Recursive backtracker Prim’s
The types of mazes we want to generate with these algorithms are as follows:
2D rectangular perfect maze with no tunnels (type A) 2D hexagon perfect maze with no tunnels (type B)
2D rectangular perfect maze with tunnels (type C)
However, not every algorithm can generate all three types of mazes. Hence, you only need to implement the recursive backtracker algorithm to generate all three types of mazes; for prim’s and growing tree algorithms, you only need to generate the mazes without tunnels, i.e., the rst two. The following table states which type of maze each of your generator implementation should be able to construct:
Task B: Implement Maze Solver
In this task, you are to implement two solvers to see how different mazes affect the different solvers.
The solvers to implement are the Wall Follower and the Bidirectional Recursive Backtracker solvers.
They should be able to solve all three type of mazes.
Details for both tasks
As explained above, your task is to implement the three generation and two solving approaches for different types of mazes. Which maze type, generator and solver will be specified in a parameter setting le.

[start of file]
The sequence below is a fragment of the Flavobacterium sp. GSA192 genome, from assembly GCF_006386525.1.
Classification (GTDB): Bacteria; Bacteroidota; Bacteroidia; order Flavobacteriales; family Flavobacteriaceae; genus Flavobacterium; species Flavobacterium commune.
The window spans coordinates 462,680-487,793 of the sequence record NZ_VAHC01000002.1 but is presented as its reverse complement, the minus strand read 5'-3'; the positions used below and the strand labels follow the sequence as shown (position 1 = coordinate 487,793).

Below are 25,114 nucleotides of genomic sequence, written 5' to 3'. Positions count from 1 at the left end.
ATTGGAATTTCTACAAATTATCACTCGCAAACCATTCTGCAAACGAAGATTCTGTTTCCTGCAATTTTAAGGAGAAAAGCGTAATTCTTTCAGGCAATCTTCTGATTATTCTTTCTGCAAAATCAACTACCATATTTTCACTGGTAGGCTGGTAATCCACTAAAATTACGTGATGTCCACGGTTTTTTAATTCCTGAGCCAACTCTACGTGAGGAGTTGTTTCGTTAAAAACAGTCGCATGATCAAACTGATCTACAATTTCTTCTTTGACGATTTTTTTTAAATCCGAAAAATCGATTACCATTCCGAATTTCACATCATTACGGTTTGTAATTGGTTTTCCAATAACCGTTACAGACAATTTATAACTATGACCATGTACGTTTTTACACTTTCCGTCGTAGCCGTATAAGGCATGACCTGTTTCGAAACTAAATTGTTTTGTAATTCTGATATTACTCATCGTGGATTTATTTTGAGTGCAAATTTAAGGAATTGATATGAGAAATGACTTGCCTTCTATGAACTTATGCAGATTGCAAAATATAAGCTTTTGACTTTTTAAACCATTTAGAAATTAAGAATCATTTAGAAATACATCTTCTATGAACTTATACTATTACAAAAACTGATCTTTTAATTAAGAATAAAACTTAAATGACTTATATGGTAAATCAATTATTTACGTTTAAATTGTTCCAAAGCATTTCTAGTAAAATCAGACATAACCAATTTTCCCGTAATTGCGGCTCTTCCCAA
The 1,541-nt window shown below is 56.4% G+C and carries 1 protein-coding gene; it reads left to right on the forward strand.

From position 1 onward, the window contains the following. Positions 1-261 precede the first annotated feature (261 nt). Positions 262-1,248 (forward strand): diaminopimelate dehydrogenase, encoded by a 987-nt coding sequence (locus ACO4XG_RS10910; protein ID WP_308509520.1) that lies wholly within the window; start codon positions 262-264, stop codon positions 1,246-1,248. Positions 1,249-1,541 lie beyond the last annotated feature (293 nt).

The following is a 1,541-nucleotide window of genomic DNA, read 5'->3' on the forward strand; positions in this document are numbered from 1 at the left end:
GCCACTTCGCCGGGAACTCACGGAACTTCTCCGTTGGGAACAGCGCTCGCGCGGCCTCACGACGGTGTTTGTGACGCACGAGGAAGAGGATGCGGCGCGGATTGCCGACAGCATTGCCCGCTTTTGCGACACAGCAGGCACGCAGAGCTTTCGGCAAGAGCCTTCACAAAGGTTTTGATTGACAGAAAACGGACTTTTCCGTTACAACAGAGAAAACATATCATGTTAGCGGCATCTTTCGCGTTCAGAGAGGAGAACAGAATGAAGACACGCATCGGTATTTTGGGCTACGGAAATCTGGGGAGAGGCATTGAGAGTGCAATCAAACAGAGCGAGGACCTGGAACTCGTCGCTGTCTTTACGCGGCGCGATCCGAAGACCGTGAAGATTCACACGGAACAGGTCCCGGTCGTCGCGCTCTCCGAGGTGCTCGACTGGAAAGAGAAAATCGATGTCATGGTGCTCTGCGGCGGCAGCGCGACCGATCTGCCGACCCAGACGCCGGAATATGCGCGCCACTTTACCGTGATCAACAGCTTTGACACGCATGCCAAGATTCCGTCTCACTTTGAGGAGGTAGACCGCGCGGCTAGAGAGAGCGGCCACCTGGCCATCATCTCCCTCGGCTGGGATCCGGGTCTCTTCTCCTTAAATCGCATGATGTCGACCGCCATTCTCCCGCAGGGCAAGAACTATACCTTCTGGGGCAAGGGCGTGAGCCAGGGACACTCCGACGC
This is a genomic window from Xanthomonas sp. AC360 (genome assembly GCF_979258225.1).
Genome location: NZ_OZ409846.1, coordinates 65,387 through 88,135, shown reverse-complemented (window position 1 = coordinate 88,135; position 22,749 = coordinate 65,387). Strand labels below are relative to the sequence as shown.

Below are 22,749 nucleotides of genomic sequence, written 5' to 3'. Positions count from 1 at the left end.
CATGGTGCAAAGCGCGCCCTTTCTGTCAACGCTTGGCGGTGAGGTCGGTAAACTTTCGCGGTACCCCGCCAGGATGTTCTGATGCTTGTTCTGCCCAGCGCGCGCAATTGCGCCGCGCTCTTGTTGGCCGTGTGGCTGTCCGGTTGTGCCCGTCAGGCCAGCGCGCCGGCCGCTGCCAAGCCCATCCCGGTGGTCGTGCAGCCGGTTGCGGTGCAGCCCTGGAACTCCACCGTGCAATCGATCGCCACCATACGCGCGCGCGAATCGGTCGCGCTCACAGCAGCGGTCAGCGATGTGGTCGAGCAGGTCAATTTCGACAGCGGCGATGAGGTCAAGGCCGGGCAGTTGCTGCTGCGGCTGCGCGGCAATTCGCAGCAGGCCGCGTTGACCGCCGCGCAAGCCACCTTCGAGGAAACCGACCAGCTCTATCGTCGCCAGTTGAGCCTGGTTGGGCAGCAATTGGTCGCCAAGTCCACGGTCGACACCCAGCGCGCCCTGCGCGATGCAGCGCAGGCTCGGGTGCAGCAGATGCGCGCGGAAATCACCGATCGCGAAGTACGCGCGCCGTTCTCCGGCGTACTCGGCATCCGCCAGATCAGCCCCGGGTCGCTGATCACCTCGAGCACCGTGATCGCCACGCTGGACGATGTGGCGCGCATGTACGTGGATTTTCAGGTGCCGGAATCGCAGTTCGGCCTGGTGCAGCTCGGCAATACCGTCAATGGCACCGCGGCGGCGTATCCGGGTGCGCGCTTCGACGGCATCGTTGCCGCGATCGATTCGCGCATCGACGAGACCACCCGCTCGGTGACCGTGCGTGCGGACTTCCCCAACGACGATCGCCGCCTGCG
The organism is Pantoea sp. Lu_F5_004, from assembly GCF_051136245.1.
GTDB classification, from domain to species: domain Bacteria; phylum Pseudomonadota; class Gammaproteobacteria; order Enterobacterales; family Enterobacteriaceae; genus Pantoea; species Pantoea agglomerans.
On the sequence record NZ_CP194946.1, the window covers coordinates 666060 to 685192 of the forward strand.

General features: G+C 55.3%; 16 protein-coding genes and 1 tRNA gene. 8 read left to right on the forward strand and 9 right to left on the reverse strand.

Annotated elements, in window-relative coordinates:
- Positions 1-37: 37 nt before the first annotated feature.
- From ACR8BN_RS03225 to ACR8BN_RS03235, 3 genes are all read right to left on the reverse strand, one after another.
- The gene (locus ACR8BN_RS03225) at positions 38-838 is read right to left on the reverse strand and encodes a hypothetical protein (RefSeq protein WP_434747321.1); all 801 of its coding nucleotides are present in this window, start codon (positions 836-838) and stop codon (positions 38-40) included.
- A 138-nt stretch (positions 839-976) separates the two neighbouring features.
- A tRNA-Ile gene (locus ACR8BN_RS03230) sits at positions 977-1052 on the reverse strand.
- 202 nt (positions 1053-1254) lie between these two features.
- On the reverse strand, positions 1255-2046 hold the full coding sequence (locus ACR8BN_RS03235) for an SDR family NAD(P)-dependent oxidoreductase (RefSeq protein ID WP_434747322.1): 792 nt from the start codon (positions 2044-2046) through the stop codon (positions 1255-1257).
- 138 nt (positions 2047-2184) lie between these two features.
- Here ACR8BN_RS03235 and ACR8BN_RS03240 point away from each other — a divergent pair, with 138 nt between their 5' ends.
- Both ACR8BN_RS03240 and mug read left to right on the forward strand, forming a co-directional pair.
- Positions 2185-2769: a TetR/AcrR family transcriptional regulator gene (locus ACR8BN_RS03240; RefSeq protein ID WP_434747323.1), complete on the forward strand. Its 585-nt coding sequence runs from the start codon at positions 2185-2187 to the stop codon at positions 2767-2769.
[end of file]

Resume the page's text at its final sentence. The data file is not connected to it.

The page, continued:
- To help you get started, you are provided with skeleton code that implements the data structures for the three types of mazes.
- In addition, we provide a main class (MazeTester) which parses parameters, specified in a le, and correctly call the specified generator, optionally visualise the generated maze and optionally call the specified solver on the maze.
- Please do not modify MazeTester class at all, as this contains some of the evaluation code, hence we will be using our copy to do the evaluation and any changes will not be included.
- We also strongly suggest not modifying any of the “No need to modify” files.
- You may add methods and java les, but it should be within the structure of the skeleton code, i.e., keep the same directory structure. Similar to assignment 1, this is to minimise compiling and running issues.
- The onus is on you to ensure correct compilation on the core teaching servers.
As a friendly reminder, remember how packages work and IDE like Eclipse will automatically add the package qualifiers to les created in their environments.
Compiling and Executing
To compile the les, run the following command from the root directory:
javac -cp .:mazeSolver/SampleSolver.jar *.java
To run the maze visualisation and evaluation algorithm, run the following command:
java -cp .:mazeSolver/SampleSolver.jar MazeTester<parameter file><visualise maze and solver>
- parameter file: name of the file that contains the parameter specifications of the run.
- visualise maze and solver path: [y/n], to indicate whether to visualise (y) or not (n). (Please read \using Putty for visualisation.pdf” (as attached in this assignment folder in Blackboard) for how to make the visualisation work on teaching server when using Putty on Windows or SSH on Mac.)